It seems one of the major themes in the book is the importance of the Self, nurturing it and relying on it to get you through life, and even that maybe all we really have is the Self. Is that something you were aiming for with the book?
Not consciously, but you’re right. I didn’t set out to write about such big themes. I often don’t know what each story is about until I write it. I think the reader’s in a better position to see motifs.
In many of the stories the characters are travelling somewhere new, widening the regular lines of their lives, such as Lorrie and Katie who push their physical limits on a trip to Alaska, and the speaker in Sacrifice who is traveling in Tibet, “the farthest place from home.” How important, do you think, is it for a writer to explore new places and cultures?
As a reader and a writer I love the theme of ‘character in a foreign place.’ Have you heard of ‘beginner’s mind’? It’s a Zen term for being in a state of openness, without preconceptions, being present enough to observe things as they are. When you travel, especially in a place where you don’t know the language, you end up feeling pretty vulnerable. My first night camping on the Tibetan plateau, some local kids stood around staring while we put up the tents. I figured they were looking to steal our stuff. I struggled with the fly; the pegs were folding like chewing gum in the hard ground. The kids were making me nervous, so I left my tent flapping, stuffed my camera and money belt inside my sweatshirt and headed to the campfire. I heard a shout and turned to see a boy holding up a rock, smiling. He’d used it as a hammer to fix the fly. That’s what travelling does. It reminds me to not be judgemental. If you’re judgemental of your characters that comes across in the writing.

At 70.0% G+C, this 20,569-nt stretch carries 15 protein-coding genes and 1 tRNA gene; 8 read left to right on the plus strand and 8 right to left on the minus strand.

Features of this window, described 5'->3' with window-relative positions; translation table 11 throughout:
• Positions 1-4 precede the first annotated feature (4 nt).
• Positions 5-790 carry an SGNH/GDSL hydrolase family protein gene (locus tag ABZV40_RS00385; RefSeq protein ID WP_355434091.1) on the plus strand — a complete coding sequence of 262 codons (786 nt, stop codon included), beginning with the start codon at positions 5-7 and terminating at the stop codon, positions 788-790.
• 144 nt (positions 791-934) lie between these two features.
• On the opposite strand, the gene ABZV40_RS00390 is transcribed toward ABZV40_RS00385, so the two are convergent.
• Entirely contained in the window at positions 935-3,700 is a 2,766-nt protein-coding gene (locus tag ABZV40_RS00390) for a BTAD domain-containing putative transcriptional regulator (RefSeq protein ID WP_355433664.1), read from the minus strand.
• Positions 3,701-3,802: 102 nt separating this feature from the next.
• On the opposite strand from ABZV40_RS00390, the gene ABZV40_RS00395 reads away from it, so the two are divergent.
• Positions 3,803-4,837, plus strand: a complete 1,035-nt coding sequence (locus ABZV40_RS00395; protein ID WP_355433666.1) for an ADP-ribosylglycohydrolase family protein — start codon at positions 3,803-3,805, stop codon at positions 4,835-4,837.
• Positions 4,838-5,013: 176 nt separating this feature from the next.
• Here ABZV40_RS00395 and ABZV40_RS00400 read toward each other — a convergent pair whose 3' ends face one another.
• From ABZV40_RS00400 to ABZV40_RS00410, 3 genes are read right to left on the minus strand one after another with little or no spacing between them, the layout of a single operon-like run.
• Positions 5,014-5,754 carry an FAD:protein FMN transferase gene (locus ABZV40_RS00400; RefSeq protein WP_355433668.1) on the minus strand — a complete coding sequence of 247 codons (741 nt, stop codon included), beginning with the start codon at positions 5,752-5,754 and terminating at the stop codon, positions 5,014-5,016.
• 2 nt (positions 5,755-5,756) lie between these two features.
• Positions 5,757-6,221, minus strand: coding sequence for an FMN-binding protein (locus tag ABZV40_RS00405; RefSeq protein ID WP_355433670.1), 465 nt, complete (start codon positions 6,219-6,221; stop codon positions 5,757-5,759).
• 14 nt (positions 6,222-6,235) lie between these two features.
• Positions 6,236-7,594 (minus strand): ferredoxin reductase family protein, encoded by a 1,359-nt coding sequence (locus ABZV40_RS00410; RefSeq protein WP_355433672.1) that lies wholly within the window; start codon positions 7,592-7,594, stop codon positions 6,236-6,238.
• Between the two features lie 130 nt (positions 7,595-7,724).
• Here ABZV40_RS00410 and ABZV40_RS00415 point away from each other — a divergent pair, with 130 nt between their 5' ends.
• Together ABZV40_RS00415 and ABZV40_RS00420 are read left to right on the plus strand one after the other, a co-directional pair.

What’s the difference between hearts and penises?
Ha! Nothing. Nothing at all. You’re referring to the story about high school washroom graffiti. Female vs male graffiti. When you’re a teenager that’s what love is: girls = hearts; boys = penises.
What is a regular writing day like for you?
Well, my old life looked like this: head to the cafe first thing in the morning, write for a long uninterrupted stretch, come home, daydream, nap, edit all afternoon. Now that I have one year old twins: I sit perched on the edge of the couch protecting my laptop from swatting hands, frantically trying to find yesterday’s plot thread until the babies howl like caged animals. Then I throw them in the wide load stroller and walk the streets of Toronto, writing in my head. I get home, with every intention of recording after I put them down for a nap but I somehow I end up napping, too. I’ve finally given over to the fact my writing day starts at about 9 pm.
Do you have Short Fiction recommendations for Book Fridge readers?
Miranda July’s No One Belongs Here More Than You. The Collected Stories of Grace Paley. Reasons to Live by Amy Hempel.